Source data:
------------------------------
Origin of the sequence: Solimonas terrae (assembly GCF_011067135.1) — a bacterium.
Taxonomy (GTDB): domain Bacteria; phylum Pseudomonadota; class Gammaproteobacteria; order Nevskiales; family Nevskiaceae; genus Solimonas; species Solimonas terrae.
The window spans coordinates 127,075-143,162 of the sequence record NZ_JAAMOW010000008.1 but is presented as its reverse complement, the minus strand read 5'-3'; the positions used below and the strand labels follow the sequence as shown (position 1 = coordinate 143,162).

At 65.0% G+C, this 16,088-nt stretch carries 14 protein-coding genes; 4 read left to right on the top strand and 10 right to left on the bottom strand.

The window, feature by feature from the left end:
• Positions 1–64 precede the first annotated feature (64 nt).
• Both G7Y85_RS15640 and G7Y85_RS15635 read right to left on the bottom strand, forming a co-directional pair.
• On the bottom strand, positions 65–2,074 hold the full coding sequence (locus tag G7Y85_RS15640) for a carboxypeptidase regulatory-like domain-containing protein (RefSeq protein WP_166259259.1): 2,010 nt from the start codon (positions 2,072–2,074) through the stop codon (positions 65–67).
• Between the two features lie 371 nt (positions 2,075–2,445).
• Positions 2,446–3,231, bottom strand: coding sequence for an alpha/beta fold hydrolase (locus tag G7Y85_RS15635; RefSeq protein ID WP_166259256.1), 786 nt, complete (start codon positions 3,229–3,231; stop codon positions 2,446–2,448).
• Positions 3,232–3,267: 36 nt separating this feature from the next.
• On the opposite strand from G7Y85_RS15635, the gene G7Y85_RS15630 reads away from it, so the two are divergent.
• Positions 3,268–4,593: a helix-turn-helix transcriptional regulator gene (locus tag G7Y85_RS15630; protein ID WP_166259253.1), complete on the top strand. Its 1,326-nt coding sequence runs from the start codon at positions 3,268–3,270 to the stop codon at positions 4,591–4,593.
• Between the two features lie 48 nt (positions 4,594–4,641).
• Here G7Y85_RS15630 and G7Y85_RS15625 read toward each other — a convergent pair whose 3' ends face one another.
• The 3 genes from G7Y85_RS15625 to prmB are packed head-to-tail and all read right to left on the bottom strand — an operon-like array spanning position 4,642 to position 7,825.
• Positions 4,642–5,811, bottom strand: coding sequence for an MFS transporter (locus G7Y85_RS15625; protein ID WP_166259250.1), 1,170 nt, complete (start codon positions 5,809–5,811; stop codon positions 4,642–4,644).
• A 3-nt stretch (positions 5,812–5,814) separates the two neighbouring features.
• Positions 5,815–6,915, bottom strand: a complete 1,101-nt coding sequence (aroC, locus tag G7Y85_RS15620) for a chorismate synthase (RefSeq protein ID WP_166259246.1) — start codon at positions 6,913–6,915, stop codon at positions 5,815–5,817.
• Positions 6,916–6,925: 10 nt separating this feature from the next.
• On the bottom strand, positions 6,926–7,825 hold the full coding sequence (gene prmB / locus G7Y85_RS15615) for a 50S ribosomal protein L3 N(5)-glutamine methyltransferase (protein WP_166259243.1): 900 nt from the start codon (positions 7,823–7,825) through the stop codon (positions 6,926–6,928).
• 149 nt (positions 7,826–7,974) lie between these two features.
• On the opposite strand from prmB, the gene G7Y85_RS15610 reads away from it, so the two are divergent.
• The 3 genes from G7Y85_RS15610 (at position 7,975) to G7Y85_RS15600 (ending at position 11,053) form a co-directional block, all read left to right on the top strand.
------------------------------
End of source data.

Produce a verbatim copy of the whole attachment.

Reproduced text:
Origin of the sequence: Solimonas terrae (assembly GCF_011067135.1) — a bacterium.
Taxonomy (GTDB): domain Bacteria; phylum Pseudomonadota; class Gammaproteobacteria; order Nevskiales; family Nevskiaceae; genus Solimonas; species Solimonas terrae.
The window spans coordinates 127,075-143,162 of the sequence record NZ_JAAMOW010000008.1 but is presented as its reverse complement, the minus strand read 5'-3'; the positions used below and the strand labels follow the sequence as shown (position 1 = coordinate 143,162).

At 65.0% G+C, this 16,088-nt stretch carries 14 protein-coding genes; 4 read left to right on the top strand and 10 right to left on the bottom strand.

The window, feature by feature from the left end:
• Positions 1–64 precede the first annotated feature (64 nt).
• Both G7Y85_RS15640 and G7Y85_RS15635 read right to left on the bottom strand, forming a co-directional pair.
• On the bottom strand, positions 65–2,074 hold the full coding sequence (locus tag G7Y85_RS15640) for a carboxypeptidase regulatory-like domain-containing protein (RefSeq protein WP_166259259.1): 2,010 nt from the start codon (positions 2,072–2,074) through the stop codon (positions 65–67).
• Between the two features lie 371 nt (positions 2,075–2,445).
• Positions 2,446–3,231, bottom strand: coding sequence for an alpha/beta fold hydrolase (locus tag G7Y85_RS15635; RefSeq protein ID WP_166259256.1), 786 nt, complete (start codon positions 3,229–3,231; stop codon positions 2,446–2,448).
• Positions 3,232–3,267: 36 nt separating this feature from the next.
• On the opposite strand from G7Y85_RS15635, the gene G7Y85_RS15630 reads away from it, so the two are divergent.
• Positions 3,268–4,593: a helix-turn-helix transcriptional regulator gene (locus tag G7Y85_RS15630; protein ID WP_166259253.1), complete on the top strand. Its 1,326-nt coding sequence runs from the start codon at positions 3,268–3,270 to the stop codon at positions 4,591–4,593.
• Between the two features lie 48 nt (positions 4,594–4,641).
• Here G7Y85_RS15630 and G7Y85_RS15625 read toward each other — a convergent pair whose 3' ends face one another.
• The 3 genes from G7Y85_RS15625 to prmB are packed head-to-tail and all read right to left on the bottom strand — an operon-like array spanning position 4,642 to position 7,825.
• Positions 4,642–5,811, bottom strand: coding sequence for an MFS transporter (locus G7Y85_RS15625; protein ID WP_166259250.1), 1,170 nt, complete (start codon positions 5,809–5,811; stop codon positions 4,642–4,644).
• A 3-nt stretch (positions 5,812–5,814) separates the two neighbouring features.
• Positions 5,815–6,915, bottom strand: a complete 1,101-nt coding sequence (aroC, locus tag G7Y85_RS15620) for a chorismate synthase (RefSeq protein ID WP_166259246.1) — start codon at positions 6,913–6,915, stop codon at positions 5,815–5,817.
• Positions 6,916–6,925: 10 nt separating this feature from the next.
• On the bottom strand, positions 6,926–7,825 hold the full coding sequence (gene prmB / locus G7Y85_RS15615) for a 50S ribosomal protein L3 N(5)-glutamine methyltransferase (protein WP_166259243.1): 900 nt from the start codon (positions 7,823–7,825) through the stop codon (positions 6,926–6,928).
• 149 nt (positions 7,826–7,974) lie between these two features.
• On the opposite strand from prmB, the gene G7Y85_RS15610 reads away from it, so the two are divergent.
• The 3 genes from G7Y85_RS15610 (at position 7,975) to G7Y85_RS15600 (ending at position 11,053) form a co-directional block, all read left to right on the top strand.